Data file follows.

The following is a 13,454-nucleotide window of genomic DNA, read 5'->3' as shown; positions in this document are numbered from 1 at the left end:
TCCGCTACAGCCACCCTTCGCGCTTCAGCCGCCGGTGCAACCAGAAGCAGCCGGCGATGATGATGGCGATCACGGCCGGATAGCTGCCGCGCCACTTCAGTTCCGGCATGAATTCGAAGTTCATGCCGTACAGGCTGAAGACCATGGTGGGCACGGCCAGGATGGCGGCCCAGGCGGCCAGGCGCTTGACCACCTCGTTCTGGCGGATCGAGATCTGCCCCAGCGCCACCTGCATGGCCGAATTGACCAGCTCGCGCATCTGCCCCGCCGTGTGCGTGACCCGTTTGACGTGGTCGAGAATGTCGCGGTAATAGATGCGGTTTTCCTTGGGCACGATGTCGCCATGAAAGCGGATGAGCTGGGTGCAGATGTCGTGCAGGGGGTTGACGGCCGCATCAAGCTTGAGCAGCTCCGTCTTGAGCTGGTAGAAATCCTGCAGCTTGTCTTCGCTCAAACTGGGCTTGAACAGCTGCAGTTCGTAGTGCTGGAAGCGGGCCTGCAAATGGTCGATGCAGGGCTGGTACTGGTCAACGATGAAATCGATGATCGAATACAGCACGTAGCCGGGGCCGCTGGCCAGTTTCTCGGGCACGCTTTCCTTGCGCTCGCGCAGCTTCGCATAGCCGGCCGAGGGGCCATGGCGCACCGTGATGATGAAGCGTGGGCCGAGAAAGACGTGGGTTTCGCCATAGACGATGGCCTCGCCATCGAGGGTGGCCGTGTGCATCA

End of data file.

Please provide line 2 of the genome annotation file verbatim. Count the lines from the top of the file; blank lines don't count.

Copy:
TCCGCTACAGCCACCCTTCGCGCTTCAGCCGCCGGTGCAACCAGAAGCAGCCGGCGATGATGATGGCGATCACGGCCGGATAGCTGCCGCGCCACTTCAGTTCCGGCATGAATTCGAAGTTCATGCCGTACAGGCTGAAGACCATGGTGGGCACGGCCAGGATGGCGGCCCAGGCGGCCAGGCGCTTGACCACCTCGTTCTGGCGGATCGAGATCTGCCCCAGCGCCACCTGCATGGCCGAATTGACCAGCTCGCGCATCTGCCCCGCCGTGTGCGTGACCCGTTTGACGTGGTCGAGAATGTCGCGGTAATAGATGCGGTTTTCCTTGGGCACGATGTCGCCATGAAAGCGGATGAGCTGGGTGCAGATGTCGTGCAGGGGGTTGACGGCCGCATCAAGCTTGAGCAGCTCCGTCTTGAGCTGGTAGAAATCCTGCAGCTTGTCTTCGCTCAAACTGGGCTTGAACAGCTGCAGTTCGTAGTGCTGGAAGCGGGCCTGCAAATGGTCGATGCAGGGCTGGTACTGGTCAACGATGAAATCGATGATCGAATACAGCACGTAGCCGGGGCCGCTGGCCAGTTTCTCGGGCACGCTTTCCTTGCGCTCGCGCAGCTTCGCATAGCCGGCCGAGGGGCCATGGCGCACCGTGATGATGAAGCGTGGGCCGAGAAAGACGTGGGTTTCGCCATAGACGATGGCCTCGCCATCGAGGGTGGCCGTGTGCATCA